More traders should pay attention to the trend today rather than trying to the hero who picks the day of the exact bottom. It has been my experience that even if someone does pick the exact bottom, they probably picked a higher bottom several times before that. Of course, trend followers will never pick the exact bottom, but they will have been on the correct side of the market for a long time before it reversed.

Follow-up action

All stops are mental closing stops unless otherwise noted.

We are going to implement a “standard” rolling procedure for our SPY spreads: in any vertical bull or bear spread, if the underlying hits the short strike, then roll the entire spread. That would be roll up in the case of a call bull spread, or roll down in the case of a bear put spread. Stay in the same expiration, and keep the distance between the strikes the same unless otherwise instructed.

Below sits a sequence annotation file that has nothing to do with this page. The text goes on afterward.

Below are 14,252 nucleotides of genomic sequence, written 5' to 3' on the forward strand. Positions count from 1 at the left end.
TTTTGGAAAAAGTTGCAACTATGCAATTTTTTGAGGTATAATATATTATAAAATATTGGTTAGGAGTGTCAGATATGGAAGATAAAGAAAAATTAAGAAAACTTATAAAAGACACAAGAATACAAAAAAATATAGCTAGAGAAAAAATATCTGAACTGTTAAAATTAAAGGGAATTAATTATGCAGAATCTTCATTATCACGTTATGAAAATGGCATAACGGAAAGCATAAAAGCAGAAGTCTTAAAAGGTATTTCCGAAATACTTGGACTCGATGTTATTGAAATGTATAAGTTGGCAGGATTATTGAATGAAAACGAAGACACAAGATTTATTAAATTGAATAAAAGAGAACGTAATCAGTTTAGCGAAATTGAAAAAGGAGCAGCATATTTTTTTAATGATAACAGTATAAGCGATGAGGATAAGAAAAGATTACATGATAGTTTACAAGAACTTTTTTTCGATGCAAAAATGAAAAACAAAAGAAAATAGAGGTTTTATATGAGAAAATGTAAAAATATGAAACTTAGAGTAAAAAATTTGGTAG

Long 2 expiring ZEN May (20th) 125 calls and short 2 May (20th) 140 calls: Even though option volume has remained fairly heavy, Zendesk ZEN,
+ 3.52%
stock-price action has been poor. Allow these calls to expire and do not replace them.

Long 3 expiring SAVE May (20th) 25 calls: Spirit Airlines SAVE,
+ 1.24%
has indicated that it is not interested in the higher offer from JetBlue JBLU,
+ 4.08%,
so allow these calls to expire and do not replace them.

Long 2 expiring ENV May (20th) 80 calls: Do not replace these expiring calls.

Long 2 expiring SPY May (20th) 401 puts and short 2 SPY May (20th) 376 puts: We originally bought this spread in line with the sell signal from the trend of VIX. It was rolled down when SPY traded at 401 on May 9. This is our “core” bearish position and we will hold it as long as VIX remains above its 200-day moving average, which is currently at about 22. Sell this spread and replace it with the following: